On this day (June 12) in 1942, a young girl in Amsterdam turned 13 years old. For her first birthday as a teenager, she asked for and received a small book which was meant to hold autographs. The girl had noticed the red and white plaid book in a nearby shop window a few days earlier. She intended to use the book as a diary.
The girl's name was Anne Frank.
Born in post-World War I Germany, Anne Frank was born to a middle class Jewish family. The country, being wracked by oppressive reparations for the costs of the Great War, which had ended 10 years earlier, was imploding. By the time Anne was about 4 years old, Adolf Hitler assumed the leadership of the country. Around that same time, anti-Semitism was on the rise in Germany, and Jews, German citizens or otherwise, were feeling the pressure of discrimination.
In May 1940, German expansion led to the invasion of The Netherlands, and Jews were once again targeted by the Nazi Party. Within a few years, Anne's sister, Margot, received a notice to report to a work camp, which meant almost certain death. The family decided to go into hiding and risk their lives, rather than letting young Margot go to the camp.
The little autograph book/diary that Anne had received less than a month before going into hiding, became a mirror into the soul of the teenager. As the world around her was increasingly crumbling, she began to pour out her heart and soul in her diary. She also used several other notebooks and individual pieces of paper when the book was filled.
The entries in her diary record the thoughts of the girl. She records the growing tensions in their hideout, and even despises her mother, although later she chastises herself for having such thoughts. She records her first kiss, from a 16-year-old boy whose family was in the hideout with them, but then squelches any possible romance. All in all, she records the ups and downs of budding womanhood, under the most adverse of situations.
On August 4, 1944, after 760 days of concealment, the German Security Police raided the hideout and arrested the Franks, and the four others that were staying with them. Left behind in the raid were Anne's papers and notebooks.
Brought before the Gestapo, the individuals were sent to a punishment camp for hard labor. About one month later, the group was transported to the Auschwitz concentration camp and a few months after that, the women in the family were moved to the Bergen-Belsen concentration camp.
Upon arrival at Bergen-Belsen, the 15-year-old Anne began her descent into a hopeless nightmare. Shaved bald to prevent lice infestation, and emaciated, young Anne seems to have lost the will to live. A couple of childhood friends who were also at the camp reported that she had come to believe that both her parents were dead. Overcrowded and unsanitary conditions led to virulent outbreak of typhus in March of 1945. It was during this time that Anne lost her life, probably just a day after her older sister had also died.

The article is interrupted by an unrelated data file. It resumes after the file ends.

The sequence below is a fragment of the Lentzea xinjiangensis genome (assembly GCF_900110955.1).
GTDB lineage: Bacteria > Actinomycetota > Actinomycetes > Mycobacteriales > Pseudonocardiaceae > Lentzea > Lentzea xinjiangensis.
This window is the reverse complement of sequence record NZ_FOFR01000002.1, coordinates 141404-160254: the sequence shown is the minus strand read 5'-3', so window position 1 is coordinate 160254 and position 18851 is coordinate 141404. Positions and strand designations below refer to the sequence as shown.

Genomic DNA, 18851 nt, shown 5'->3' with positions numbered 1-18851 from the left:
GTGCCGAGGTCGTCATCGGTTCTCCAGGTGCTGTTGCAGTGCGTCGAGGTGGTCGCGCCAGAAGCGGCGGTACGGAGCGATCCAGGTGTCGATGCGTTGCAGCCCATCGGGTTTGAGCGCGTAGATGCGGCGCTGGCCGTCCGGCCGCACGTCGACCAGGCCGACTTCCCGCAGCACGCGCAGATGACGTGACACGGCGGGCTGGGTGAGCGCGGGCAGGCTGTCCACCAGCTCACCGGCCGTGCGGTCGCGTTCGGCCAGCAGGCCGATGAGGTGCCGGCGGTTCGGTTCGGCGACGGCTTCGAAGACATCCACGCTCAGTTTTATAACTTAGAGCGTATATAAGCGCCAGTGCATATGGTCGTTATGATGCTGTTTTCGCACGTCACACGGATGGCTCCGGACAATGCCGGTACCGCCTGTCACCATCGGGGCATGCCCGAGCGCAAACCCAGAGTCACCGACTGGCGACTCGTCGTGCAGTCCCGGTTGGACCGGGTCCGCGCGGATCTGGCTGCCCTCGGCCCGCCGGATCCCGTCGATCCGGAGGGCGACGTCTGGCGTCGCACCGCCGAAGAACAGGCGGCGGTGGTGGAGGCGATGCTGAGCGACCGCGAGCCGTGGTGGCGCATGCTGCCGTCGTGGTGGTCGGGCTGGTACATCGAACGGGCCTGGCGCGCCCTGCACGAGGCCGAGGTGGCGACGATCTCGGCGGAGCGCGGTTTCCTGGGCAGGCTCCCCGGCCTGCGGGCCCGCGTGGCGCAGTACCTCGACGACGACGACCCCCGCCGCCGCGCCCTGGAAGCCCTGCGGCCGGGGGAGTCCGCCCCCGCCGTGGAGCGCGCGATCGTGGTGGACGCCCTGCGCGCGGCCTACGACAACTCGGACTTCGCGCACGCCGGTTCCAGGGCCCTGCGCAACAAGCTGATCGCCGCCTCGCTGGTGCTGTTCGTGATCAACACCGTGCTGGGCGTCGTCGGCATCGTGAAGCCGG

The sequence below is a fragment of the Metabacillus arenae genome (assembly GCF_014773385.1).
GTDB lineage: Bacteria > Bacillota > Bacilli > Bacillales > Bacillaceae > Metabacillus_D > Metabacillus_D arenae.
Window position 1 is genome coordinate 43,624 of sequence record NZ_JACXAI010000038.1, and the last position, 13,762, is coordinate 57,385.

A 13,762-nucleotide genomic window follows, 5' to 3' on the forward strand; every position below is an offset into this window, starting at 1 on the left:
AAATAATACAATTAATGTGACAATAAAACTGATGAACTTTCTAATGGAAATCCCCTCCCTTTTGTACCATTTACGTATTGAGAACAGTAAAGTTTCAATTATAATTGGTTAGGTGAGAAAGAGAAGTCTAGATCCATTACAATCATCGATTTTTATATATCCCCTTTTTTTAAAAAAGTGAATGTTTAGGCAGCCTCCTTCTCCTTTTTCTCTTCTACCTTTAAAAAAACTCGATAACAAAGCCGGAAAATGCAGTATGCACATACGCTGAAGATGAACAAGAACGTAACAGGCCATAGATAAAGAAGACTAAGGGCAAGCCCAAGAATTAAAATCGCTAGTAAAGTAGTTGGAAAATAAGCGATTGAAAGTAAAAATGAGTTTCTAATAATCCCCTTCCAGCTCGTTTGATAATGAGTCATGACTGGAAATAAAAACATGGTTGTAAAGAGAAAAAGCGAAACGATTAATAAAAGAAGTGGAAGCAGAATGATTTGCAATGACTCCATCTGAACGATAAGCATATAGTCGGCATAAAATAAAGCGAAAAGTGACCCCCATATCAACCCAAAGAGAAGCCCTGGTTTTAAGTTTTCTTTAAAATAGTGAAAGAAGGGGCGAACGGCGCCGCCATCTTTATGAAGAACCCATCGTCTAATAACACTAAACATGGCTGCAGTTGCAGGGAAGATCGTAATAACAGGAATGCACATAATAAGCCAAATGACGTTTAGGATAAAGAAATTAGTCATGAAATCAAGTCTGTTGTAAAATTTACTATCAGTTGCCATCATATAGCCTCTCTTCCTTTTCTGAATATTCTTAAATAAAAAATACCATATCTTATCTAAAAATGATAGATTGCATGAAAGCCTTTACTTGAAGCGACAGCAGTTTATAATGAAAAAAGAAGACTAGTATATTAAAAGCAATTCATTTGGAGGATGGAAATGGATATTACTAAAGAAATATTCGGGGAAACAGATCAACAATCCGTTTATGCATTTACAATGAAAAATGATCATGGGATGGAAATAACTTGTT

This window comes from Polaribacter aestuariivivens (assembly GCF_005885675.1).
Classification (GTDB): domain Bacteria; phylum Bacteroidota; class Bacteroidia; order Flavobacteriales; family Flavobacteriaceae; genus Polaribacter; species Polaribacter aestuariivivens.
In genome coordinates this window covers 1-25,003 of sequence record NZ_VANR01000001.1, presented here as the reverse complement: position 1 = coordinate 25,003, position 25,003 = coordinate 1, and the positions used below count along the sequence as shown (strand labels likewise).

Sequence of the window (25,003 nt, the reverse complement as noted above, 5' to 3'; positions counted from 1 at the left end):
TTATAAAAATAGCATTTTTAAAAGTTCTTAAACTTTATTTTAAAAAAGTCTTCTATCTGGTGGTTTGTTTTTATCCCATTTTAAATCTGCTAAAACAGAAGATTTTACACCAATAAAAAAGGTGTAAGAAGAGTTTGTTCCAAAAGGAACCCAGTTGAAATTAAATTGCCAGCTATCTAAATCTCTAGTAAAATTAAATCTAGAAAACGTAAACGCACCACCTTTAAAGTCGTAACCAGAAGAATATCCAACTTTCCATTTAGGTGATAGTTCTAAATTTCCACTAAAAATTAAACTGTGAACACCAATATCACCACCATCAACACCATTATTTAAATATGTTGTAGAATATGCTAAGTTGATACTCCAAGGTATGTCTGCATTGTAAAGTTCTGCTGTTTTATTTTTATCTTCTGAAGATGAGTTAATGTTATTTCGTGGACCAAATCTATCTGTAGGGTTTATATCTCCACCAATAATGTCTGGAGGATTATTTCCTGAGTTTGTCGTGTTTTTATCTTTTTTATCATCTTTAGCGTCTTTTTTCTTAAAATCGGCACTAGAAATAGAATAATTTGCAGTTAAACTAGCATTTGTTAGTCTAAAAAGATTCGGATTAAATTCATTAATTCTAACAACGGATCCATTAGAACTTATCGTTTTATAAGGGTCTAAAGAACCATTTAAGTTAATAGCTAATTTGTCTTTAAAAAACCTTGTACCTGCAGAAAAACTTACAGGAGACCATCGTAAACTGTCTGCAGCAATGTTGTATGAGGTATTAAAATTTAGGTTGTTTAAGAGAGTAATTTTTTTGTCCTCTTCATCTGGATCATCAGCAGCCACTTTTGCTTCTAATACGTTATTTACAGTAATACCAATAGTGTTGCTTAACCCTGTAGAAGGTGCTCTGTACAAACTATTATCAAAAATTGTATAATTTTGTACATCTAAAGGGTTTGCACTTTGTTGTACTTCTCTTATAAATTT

Just a scant six weeks later, the prison camp was liberated by British soldiers.
Of all of the family members, only Anne's father, Otto Frank, survived to see the end of Hitler's rule. He returned to Amsterdam, where he was able to obtain the diary that Anne had left behind. One of the caretakers of the hideout had preserved the papers for when Anne returned.
After going through the diary and changing some names and editing out a few purely personal details, Otto Frank authorized the publication of his daughter's diary. Sales were moderate at first, but amidst the stunning backdrop of what had transpired in Germany, the young girl's story skyrocketed in popularity. Since that time, Anne Frank's diary has been widely received and has been translated into many languages. It is required reading in many schools, and has been the subject of movies and plays.
Based on an early entry in the diary, the prospect of writing her thoughts down on paper was somewhat strange and novel to young Anne. Who could possible care what a 13-year-old had to say, she ponders:
For someone like me, it is a very strange habit to write in a diary. Not only that I have never written before, but it strikes me that later I, nor anyone else, will care for the outpouring of a thirteen year old schoolgirl.
Nothing could be farther from the truth. The words written in the girl's simple handwriting would open the eyes of millions of people to the sad realities of racial hatred.
And it all started with a 13-year-old girl's birthday present.
Anne Frank Stamps
Germany, 1979 (Scott #1293)Anne Frank has been honored on several stamp issues. One is Germany's 1979 issue showing a school picture of Anne. Denominated at 60 Deutsch Marks, the stamp has a very inexpensive catalog value of 70 cents (US) for mint, never hinged, and 20 cents for used.
Other countries have also honored the legacy and memory of Anne Frank. The Netherlands, her home away from home, as well as Israel, origination of her Jewish ancestry, have honored the young author.
There has been a move underway to honor Anne Frank on an commemorative United States postage stamp, however, U.S. Postal Service rules dictate that stamps should have Americans or American-related themes on them.
With a cruel twist of fate, Anne technically died without citizenship anywhere, since Nazi Germany had stripped the citizenship of German Jews. Even though post-war tribunals annulled the Nazi laws removing citizenship and retroactively restored them, Anne did not live to see the day, so it remains a curious legal question, although almost everyone would honor her as a German citizen. Some have even wanted Anne to be made an honorary U.S. citizen (like Winston Churchill, Mother Theresa, and a small number of other people). If it ever occurs, it will help bring her one stamp closer to a U.S. commemorative stamp.